Sheepish Lions and Scary Movies, by 6-Year-Old Me
I had the idea to write about this a few weeks ago, but it was a visit with a 2 ½-year-old this weekend that enticed me to finally explore my memories.
Saturday afternoon I was catching up with a girlfriend – a former co-worker who is a fierce, wonderful mother to two unbelievably cute kids – when Little Miss decided to skip naptime and join us. In an effort to buy a few more adult minutes to talk about stuff like work decisions and finances, Mom helped her pick out a Disney movie to watch upstairs.
They flicked through the plastic sleeves, Little Miss contemplating each page’s contents and why they just didn’t suit her taste today.
“Not that one,” she says urgently. “She’s scary.”
“Oh, you mean Ursula? Yes, she’s not very nice.”
“No. I don’t want to watch her.”
A few minutes later Little Miss wants to show me her entire DVD collection, her little hand pausing on the sleeve holding The Little Mermaid to explain that Ursula is scary because she gets big, really big. Of all of the movies in her binder, this specific villain, this specific scene of destruction in a purple, roiling ocean, sticks in her little mind as something to be afraid of. So much so, she avoids the movie altogether.
Earlier this week, as I listened to talk radio to curb the empty-room syndrome I’ve been suffering from since leaving work, I heard a news story that was introduced by a silly cartoon song. I recognized it as from my childhood, but couldn’t place it immediately. What I did place was a tinge of dread, of knowing that I should be afraid of something, but I couldn’t remember what. So I googled it.
Lambert, The Sheepish Lion is a 1952 Disney short film about a baby lamb meant for delivery to South Africa by stork, but mistakenly dropped in a land where sheep graze over vivid green rolling hills set amongst mountain peaks – New Zealand maybe, or Argentina? Taken in by a mother sheep with no baby lamb of her own, Lambert is raised to believe he is in fact, a sheep. Eventually the little cub grows into a full-grown lion with gentle mannerisms, still clumsily attempting normal sheep behaviors to the amusement of his teenage peers. It’s all silly and fun for the first 5 minutes and 51 seconds…until Lambert hears the screams of a black, mangy wolf, his appearance accompanied by ominous, violent musical notes and creepy, slinking shadows.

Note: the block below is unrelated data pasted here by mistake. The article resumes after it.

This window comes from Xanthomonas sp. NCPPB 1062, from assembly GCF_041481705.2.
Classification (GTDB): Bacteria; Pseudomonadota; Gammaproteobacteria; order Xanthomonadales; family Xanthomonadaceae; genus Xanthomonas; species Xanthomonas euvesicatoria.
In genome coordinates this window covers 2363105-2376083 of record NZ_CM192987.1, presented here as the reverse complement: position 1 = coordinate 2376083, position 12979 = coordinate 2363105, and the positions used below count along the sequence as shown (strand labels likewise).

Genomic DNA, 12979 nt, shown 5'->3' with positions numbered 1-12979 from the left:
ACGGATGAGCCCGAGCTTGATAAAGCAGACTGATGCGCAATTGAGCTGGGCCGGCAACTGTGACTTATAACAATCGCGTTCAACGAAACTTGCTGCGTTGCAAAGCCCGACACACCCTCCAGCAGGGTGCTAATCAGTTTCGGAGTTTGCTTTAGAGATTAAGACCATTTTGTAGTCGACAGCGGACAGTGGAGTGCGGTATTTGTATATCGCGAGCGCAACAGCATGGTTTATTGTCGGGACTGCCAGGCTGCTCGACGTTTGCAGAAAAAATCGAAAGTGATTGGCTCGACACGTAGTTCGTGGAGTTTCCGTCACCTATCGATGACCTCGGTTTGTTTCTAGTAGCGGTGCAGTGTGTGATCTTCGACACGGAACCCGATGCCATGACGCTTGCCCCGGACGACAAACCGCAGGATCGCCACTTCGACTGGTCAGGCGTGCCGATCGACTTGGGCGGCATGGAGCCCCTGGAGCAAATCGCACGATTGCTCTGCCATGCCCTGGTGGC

When the hungry wolf eventually corners Lambert’s mother on a cliff’s edge – his teeth dripping with silvery anticipatory saliva – it is terrifying. This is the emotion my brain chose to take a snap-shot of, so that one day 25 years later I would associate echoes of fear with bouncing lyrics about a wild and wooly lion. The fear of losing a parent, of a violent end to a gentle creature who was completely helpless to prevent its death – that’s what triggered my selective memory-making senses.
Other movies do this to me as well, some to the point where I know I probably shouldn’t watch them – they come with forgotten emotional baggage: